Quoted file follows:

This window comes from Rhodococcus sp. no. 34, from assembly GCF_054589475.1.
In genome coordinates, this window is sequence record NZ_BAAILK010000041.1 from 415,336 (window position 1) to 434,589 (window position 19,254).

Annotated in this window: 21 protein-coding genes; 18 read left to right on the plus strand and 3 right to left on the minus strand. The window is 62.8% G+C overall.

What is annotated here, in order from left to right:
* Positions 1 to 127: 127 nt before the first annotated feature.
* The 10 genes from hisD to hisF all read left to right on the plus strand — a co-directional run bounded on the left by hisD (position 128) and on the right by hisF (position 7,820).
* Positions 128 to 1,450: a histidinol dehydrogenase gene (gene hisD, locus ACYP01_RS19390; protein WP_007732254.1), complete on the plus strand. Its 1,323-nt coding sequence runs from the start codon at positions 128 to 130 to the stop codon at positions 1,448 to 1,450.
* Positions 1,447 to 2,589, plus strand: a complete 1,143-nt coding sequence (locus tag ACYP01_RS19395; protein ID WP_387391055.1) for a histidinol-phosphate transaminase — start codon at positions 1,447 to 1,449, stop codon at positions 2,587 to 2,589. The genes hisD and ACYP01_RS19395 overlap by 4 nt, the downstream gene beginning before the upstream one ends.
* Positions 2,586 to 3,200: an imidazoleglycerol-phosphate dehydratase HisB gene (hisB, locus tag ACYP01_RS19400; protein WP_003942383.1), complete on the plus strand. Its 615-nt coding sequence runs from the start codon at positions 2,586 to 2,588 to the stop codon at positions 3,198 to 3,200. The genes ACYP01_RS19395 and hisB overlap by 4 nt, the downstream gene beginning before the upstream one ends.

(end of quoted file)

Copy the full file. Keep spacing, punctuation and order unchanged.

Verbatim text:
This window comes from Rhodococcus sp. no. 34, from assembly GCF_054589475.1.
In genome coordinates, this window is sequence record NZ_BAAILK010000041.1 from 415,336 (window position 1) to 434,589 (window position 19,254).

Annotated in this window: 21 protein-coding genes; 18 read left to right on the plus strand and 3 right to left on the minus strand. The window is 62.8% G+C overall.

What is annotated here, in order from left to right:
* Positions 1 to 127: 127 nt before the first annotated feature.
* The 10 genes from hisD to hisF all read left to right on the plus strand — a co-directional run bounded on the left by hisD (position 128) and on the right by hisF (position 7,820).
* Positions 128 to 1,450: a histidinol dehydrogenase gene (gene hisD, locus ACYP01_RS19390; protein WP_007732254.1), complete on the plus strand. Its 1,323-nt coding sequence runs from the start codon at positions 128 to 130 to the stop codon at positions 1,448 to 1,450.
* Positions 1,447 to 2,589, plus strand: a complete 1,143-nt coding sequence (locus tag ACYP01_RS19395; protein ID WP_387391055.1) for a histidinol-phosphate transaminase — start codon at positions 1,447 to 1,449, stop codon at positions 2,587 to 2,589. The genes hisD and ACYP01_RS19395 overlap by 4 nt, the downstream gene beginning before the upstream one ends.
* Positions 2,586 to 3,200: an imidazoleglycerol-phosphate dehydratase HisB gene (hisB, locus tag ACYP01_RS19400; protein WP_003942383.1), complete on the plus strand. Its 615-nt coding sequence runs from the start codon at positions 2,586 to 2,588 to the stop codon at positions 3,198 to 3,200. The genes ACYP01_RS19395 and hisB overlap by 4 nt, the downstream gene beginning before the upstream one ends.